hammock-doors-4-1200

Photo 4: Detail of Photo 3 showing the shock cord and clip from the left (left arrow) door secured to the clip in the lower right. [Photo D. Meck]

hammock-doors-5-1200

Photo 5: Shows both doors closed and secured to clips on the opposite tarp side (yellow arrows). [Photo D. Meck]

 

21 replies
  1. DSoz
    DSoz says:

    So am I to understand that when ordering the Winter Palace I don’t need to add the door tie-backs if I’m using this set-up?

    Reply
    • Alan Dixon
      Alan Dixon says:

      No you don’t absolutely need them using them with this setup. Although at only $13, it’s a nice option to have if you don’t use the doors all the time. It gets them fully out of the way all the time, so you can just un-stuff and pitch the tarp w/o having to deal with the doors. Best, -alan

      Reply
  2. Bruce Johnson
    Bruce Johnson says:

    This worked great for me. I used the 1/8 elastic cord, but I wonder if you didn’t use the 3/32. There is very little stress on any of the lines, and they are very clean to put away. Seems that the smaller line would look better and be a tiny bit lighter. Thanks for the article! It cleaned up my hang.

    Reply
  3. Mike B.
    Mike B. says:

    Great set-up! Any suggestions on where I could find the safety side release clips? If not, what size are the clips?
    Thanks!

    Reply
  4. Brett
    Brett says:

    So I’m going to be doing this to my HG Tarp with doors. One last thing I can’t find an answer to: How long is the length of shock cord on each side?

    Reply
    • Alan Dixon
      Alan Dixon says:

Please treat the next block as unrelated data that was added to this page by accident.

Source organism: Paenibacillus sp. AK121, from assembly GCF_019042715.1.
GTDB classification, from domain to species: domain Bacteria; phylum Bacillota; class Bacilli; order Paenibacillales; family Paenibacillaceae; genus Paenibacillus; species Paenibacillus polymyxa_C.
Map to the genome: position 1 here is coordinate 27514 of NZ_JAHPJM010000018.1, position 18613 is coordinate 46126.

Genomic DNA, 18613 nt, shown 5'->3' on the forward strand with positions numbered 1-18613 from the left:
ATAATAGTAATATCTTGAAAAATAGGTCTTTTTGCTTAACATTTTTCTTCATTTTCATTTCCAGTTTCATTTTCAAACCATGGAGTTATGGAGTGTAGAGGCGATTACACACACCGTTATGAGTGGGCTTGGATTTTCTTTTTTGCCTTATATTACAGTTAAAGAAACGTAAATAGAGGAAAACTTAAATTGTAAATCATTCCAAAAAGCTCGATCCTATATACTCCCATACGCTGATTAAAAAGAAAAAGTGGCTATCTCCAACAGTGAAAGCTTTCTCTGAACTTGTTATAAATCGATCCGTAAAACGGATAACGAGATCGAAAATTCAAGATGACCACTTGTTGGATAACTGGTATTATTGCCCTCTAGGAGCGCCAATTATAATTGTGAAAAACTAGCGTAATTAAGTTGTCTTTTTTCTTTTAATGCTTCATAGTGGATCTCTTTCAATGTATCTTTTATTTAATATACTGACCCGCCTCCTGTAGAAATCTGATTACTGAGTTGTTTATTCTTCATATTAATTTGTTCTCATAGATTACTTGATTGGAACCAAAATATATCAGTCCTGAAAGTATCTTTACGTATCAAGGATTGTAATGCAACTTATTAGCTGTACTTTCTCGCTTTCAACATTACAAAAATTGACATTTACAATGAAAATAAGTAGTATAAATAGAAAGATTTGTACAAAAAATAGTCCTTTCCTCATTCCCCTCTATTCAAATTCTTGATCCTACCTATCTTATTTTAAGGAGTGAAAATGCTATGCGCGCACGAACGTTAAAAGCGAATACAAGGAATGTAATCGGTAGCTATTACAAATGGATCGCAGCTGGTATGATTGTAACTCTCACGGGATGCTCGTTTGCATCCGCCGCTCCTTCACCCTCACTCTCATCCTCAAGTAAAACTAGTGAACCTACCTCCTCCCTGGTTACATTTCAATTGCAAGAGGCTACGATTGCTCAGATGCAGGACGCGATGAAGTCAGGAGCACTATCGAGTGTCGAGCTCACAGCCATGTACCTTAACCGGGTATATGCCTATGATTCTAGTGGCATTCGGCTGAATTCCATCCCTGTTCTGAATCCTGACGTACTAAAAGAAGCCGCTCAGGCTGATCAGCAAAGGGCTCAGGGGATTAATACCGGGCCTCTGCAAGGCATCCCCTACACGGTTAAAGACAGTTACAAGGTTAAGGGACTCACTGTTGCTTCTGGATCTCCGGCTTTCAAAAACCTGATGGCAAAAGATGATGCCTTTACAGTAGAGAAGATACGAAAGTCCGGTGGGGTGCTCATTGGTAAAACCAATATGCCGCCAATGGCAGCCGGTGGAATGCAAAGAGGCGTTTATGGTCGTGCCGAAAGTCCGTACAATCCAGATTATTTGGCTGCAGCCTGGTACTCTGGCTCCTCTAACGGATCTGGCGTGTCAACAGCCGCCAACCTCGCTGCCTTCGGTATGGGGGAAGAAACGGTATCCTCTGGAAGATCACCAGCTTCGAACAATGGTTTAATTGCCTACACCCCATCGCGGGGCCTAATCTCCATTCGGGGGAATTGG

Brett, every tarp is a bit different. I suggest that you spread the tarp on the floor and fold the doors back, emulating the configuration in the lead photo for the post. Then you can assemble the shock cords and clips very close to the correct lengths. Obviously you want them un-stretchd to be slightly shorter than the distance between the two door corners. Enjoy that great tarp! -alan

      Reply
      • Brett
        Brett says:

        Thanks!

        I understand tarps can be different, but I’ve got the exact same tarp demonstrated here, so I’ll start with three and a half feet or so per clip and go from there.

        The last problem I have is figuring out what knots to tie to these clips. I’m not good enough with knots to recognize it. I understand there’s a Prusik loop on the end, but I’ve got no idea what you’ve used to tie that loop. It’s not a Figure-8 as that slips and looks nothing like yours. I’ve spent an hour or so pouring over Grog’s knots and I’m at a loss here.

        What knot is used to tie the loop there?

        Reply
    • Alan Dixon
      Alan Dixon says: